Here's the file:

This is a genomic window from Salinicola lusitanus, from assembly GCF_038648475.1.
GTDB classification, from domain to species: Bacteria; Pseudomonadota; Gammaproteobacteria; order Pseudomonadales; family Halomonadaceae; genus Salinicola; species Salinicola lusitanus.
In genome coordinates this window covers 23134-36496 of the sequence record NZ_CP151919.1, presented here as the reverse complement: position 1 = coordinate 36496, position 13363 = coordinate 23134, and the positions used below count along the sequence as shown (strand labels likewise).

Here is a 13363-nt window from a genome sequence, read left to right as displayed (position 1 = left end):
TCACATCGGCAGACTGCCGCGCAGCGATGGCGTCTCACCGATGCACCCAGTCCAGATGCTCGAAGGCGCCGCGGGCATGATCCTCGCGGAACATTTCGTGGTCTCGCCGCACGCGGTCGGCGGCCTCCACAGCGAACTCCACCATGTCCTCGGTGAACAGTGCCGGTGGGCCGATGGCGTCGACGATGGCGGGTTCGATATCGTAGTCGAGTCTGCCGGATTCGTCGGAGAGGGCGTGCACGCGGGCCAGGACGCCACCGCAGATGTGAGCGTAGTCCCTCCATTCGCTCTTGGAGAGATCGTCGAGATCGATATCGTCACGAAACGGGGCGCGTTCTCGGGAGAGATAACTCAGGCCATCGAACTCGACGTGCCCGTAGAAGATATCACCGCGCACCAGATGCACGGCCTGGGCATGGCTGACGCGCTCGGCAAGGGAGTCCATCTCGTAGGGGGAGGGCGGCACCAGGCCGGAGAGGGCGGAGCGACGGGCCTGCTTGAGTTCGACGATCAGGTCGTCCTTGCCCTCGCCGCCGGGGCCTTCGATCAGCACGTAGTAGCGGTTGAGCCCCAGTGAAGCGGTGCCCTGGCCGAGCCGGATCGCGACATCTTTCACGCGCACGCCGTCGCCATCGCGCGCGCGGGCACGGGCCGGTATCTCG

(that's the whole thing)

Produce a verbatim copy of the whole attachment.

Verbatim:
This is a genomic window from Salinicola lusitanus, from assembly GCF_038648475.1.
GTDB classification, from domain to species: Bacteria; Pseudomonadota; Gammaproteobacteria; order Pseudomonadales; family Halomonadaceae; genus Salinicola; species Salinicola lusitanus.
In genome coordinates this window covers 23134-36496 of the sequence record NZ_CP151919.1, presented here as the reverse complement: position 1 = coordinate 36496, position 13363 = coordinate 23134, and the positions used below count along the sequence as shown (strand labels likewise).

Here is a 13363-nt window from a genome sequence, read left to right as displayed (position 1 = left end):
TCACATCGGCAGACTGCCGCGCAGCGATGGCGTCTCACCGATGCACCCAGTCCAGATGCTCGAAGGCGCCGCGGGCATGATCCTCGCGGAACATTTCGTGGTCTCGCCGCACGCGGTCGGCGGCCTCCACAGCGAACTCCACCATGTCCTCGGTGAACAGTGCCGGTGGGCCGATGGCGTCGACGATGGCGGGTTCGATATCGTAGTCGAGTCTGCCGGATTCGTCGGAGAGGGCGTGCACGCGGGCCAGGACGCCACCGCAGATGTGAGCGTAGTCCCTCCATTCGCTCTTGGAGAGATCGTCGAGATCGATATCGTCACGAAACGGGGCGCGTTCTCGGGAGAGATAACTCAGGCCATCGAACTCGACGTGCCCGTAGAAGATATCACCGCGCACCAGATGCACGGCCTGGGCATGGCTGACGCGCTCGGCAAGGGAGTCCATCTCGTAGGGGGAGGGCGGCACCAGGCCGGAGAGGGCGGAGCGACGGGCCTGCTTGAGTTCGACGATCAGGTCGTCCTTGCCCTCGCCGCCGGGGCCTTCGATCAGCACGTAGTAGCGGTTGAGCCCCAGTGAAGCGGTGCCCTGGCCGAGCCGGATCGCGACATCTTTCACGCGCACGCCGTCGCCATCGCGCGCGCGGGCACGGGCCGGTATCTCG